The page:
Keywords: Randomized Controlled Trial, Pay equity, Gender pay gap, Salary structure
    JEL: J31 J71 M52
    Date: 2023–07
  4. By: Wieser, Luisa (FAU, Erlangen Nuremberg); Abraham, Martin (University of Erlangen-Nuremberg); Schnabel, Claus (University of Erlangen-Nuremberg); Niessen, Cornelia (University of Erlangen-Nuremberg); Wolff, Mauren (University of Erlangen-Nuremberg)
    Abstract: This paper examines what affects supervisors' considerations about (not) using monitoring technologies to keep track of their subordinates and their work performance. Following a cost-benefit calculus approach we hypothesize that employers weigh costs and benefits of monitoring their subordinates to decide if employee performance monitoring (EPM) is beneficial to their ends. Thus, we conduct a factorial survey experiment (N = 494 supervisors). The hypothetical descriptions of workplace situations – so-called vignettes – were designed to create a situation where the surveyed supervisor is faced with a new team of subordinates and a given technology that can be used to track employees at work. Several components of the situation were randomly varied across vignettes and respondents. At the end of each situation, we asked our respondents to rate their interest to use a given monitoring technology in the described scenario. We find that supervisors are less interested in using monitoring technologies if the monitoring technology targets people rather than tasks and if the time effort for the supervisor is high. However, supervisors' monitoring interest increases if their subordinates interact with sensitive (firm) data and the data evaluation is AI supported. Further, we find that works councils play a role regarding supervisors' monitoring interest. Thus, our results support the thesis that supervisors take the costs and benefits of EPM into consideration regarding their attitude towards monitoring technologies at work.
    Keywords: employee performance monitoring, workplace technology, factorial survey experiment, Germany
    JEL: M50 D22 J01
    Date: 2023–06
  5. By: Morettini, Lucio (National Research Council, Italy); Tani, Massimiliano (University of New South Wales)
    Abstract: We study career trajectories of university researchers in Europe, with a particular emphasis on the speed of career progression by gender. Using the panel data collected by the MORE project (Mobility Survey of the Higher Education Sector) - a longitudinal database that gathers survey responses from over 10, 000 university researchers across Europe - we find that women have a lower probability of promotion, but conditional on a career advance, their career development proceeds at a faster pace than that of comparable male researchers. Faster progression among women is positively influenced by the share of female researchers in the academic environment. Higher salaries in sectors outside academia appear to reinforce the positive selection of women preferring to stay in academia.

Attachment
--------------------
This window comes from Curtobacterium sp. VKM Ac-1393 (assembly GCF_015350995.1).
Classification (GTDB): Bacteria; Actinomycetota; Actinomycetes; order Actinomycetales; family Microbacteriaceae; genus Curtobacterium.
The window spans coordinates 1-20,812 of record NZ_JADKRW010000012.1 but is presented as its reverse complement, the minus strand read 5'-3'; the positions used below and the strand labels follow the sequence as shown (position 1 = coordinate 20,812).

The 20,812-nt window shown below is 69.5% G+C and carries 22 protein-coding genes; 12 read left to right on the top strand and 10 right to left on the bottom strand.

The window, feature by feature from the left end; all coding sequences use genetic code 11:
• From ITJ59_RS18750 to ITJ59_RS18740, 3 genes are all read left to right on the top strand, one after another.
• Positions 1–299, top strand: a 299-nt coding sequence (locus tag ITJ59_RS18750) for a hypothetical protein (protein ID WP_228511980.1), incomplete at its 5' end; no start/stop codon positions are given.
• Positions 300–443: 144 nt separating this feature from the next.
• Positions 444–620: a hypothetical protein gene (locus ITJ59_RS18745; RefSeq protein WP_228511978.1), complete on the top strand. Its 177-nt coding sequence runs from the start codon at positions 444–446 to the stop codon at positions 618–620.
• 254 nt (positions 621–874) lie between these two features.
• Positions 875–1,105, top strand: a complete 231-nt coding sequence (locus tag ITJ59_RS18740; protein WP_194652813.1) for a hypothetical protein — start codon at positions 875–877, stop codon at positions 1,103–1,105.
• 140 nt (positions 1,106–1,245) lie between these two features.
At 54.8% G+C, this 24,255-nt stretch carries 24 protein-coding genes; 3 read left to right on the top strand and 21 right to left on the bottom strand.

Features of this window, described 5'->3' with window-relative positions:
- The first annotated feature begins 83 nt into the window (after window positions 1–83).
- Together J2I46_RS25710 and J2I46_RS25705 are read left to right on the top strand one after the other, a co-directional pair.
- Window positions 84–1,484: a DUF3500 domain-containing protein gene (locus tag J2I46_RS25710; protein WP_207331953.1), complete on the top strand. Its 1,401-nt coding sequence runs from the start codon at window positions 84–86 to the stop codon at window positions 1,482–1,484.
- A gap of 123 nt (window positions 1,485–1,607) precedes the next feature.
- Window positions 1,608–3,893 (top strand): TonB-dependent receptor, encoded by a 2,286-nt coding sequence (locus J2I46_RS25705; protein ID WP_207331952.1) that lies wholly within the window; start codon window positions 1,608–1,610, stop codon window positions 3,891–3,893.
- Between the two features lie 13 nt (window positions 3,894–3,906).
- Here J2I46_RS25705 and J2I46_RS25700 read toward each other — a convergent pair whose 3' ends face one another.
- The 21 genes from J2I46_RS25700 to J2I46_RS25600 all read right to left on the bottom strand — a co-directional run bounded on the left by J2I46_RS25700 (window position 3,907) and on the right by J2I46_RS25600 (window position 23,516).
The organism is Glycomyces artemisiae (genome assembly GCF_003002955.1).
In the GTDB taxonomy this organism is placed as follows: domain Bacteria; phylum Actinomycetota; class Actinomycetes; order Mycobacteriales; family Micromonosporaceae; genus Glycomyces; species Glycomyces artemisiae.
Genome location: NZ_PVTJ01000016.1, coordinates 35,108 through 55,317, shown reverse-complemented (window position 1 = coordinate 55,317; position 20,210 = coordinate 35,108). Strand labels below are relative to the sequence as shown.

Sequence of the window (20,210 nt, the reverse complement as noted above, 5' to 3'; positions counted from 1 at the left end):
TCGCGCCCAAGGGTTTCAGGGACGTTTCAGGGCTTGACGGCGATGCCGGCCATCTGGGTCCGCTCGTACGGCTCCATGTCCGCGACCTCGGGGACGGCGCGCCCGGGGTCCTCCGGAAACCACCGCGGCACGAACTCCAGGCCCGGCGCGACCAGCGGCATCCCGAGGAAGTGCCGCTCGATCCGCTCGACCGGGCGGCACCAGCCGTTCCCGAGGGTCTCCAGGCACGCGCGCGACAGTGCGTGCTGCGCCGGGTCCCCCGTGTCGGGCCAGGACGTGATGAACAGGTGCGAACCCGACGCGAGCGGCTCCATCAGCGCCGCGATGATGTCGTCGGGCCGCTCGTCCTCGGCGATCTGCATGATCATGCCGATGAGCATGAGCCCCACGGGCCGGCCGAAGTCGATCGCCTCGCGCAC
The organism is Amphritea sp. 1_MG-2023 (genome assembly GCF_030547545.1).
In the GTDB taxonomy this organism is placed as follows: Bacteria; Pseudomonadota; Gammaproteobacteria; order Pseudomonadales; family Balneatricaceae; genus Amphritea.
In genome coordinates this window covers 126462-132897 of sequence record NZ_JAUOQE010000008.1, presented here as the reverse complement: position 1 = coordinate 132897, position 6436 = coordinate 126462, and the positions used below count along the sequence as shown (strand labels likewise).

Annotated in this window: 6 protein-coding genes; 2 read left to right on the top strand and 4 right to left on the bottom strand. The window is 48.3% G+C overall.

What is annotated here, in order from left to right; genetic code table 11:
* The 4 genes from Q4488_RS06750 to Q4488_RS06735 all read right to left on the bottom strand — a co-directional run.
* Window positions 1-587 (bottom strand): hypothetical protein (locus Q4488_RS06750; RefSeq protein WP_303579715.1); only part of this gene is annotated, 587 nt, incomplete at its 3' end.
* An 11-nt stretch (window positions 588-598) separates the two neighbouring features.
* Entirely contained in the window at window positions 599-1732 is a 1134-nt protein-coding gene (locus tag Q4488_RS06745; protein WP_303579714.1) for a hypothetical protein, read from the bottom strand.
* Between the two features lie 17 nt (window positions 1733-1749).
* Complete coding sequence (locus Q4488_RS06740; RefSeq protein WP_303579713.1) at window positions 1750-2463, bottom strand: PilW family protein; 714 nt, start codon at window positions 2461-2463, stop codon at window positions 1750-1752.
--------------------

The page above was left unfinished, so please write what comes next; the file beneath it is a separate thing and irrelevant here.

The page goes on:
Keywords: academic careers, career progression, promotion
    JEL: J20 J24 J62
    Date: 2023–06
  6. By: David J. Deming
    Abstract: The U.S. college wage premium doubles over the life cycle, from 27 percent at age 25 to 60 percent at age 55. Using a panel survey of workers followed through age 60, I show that growth in the college wage premium is primarily explained by occupational sorting. Shortly after graduating, workers with college degrees shift into professional, nonroutine occupations with much greater returns to tenure. Nearly 90 percent of life cycle wage growth occurs within rather than between jobs. To understand these patterns, I develop a model of human capital investment where workers differ in learning ability and jobs vary in complexity. Faster learners complete more education and sort into complex jobs with greater returns to investment. College acts as a gateway to professional occupations, which offer more opportunity for wage growth through on-the-job learning.
    JEL: J24
    Date: 2023–06
  7. By: Guilherme Amorim; Diogo Britto; Alexandre Fonseca; Breno Sampaio
    Abstract: We study the causal effects of job loss and unemployment insurance (UI) on hospitalization and mortality for Brazilian workers. We construct a novel dataset that merges millions of individual-level administrative records on employment, hospital discharges, and mortality for a period of 17 years. Using a difference-in-differences research design that compares laid-off workers from firms that experienced mass layoffs to similar workers in firms that did not, we find that job loss causes a 30% increase in the probability of male in-patient admission to public hospitals, and a 34% increase in the risk of male mortality. Our estimates are driven primarily by external causes and apply to both older and younger male workers. We find no effects on female outcomes, but children of both male and female workers are subjected to higher risks of hospitalization following their parent's job dismissal. Using a regression-discontinuity design that exploits variation in UI eligibility following job loss, we show that UI largely offsets the risk of hospitalization for older male workers. Our results indicate that governmental labor market policies can effectively mitigate a substantial portion of the adverse health impacts of job loss.
    Keywords: job loss, unemployment insurance, hospitalization, mortality
    JEL: I12 J63 J65
    Date: 2022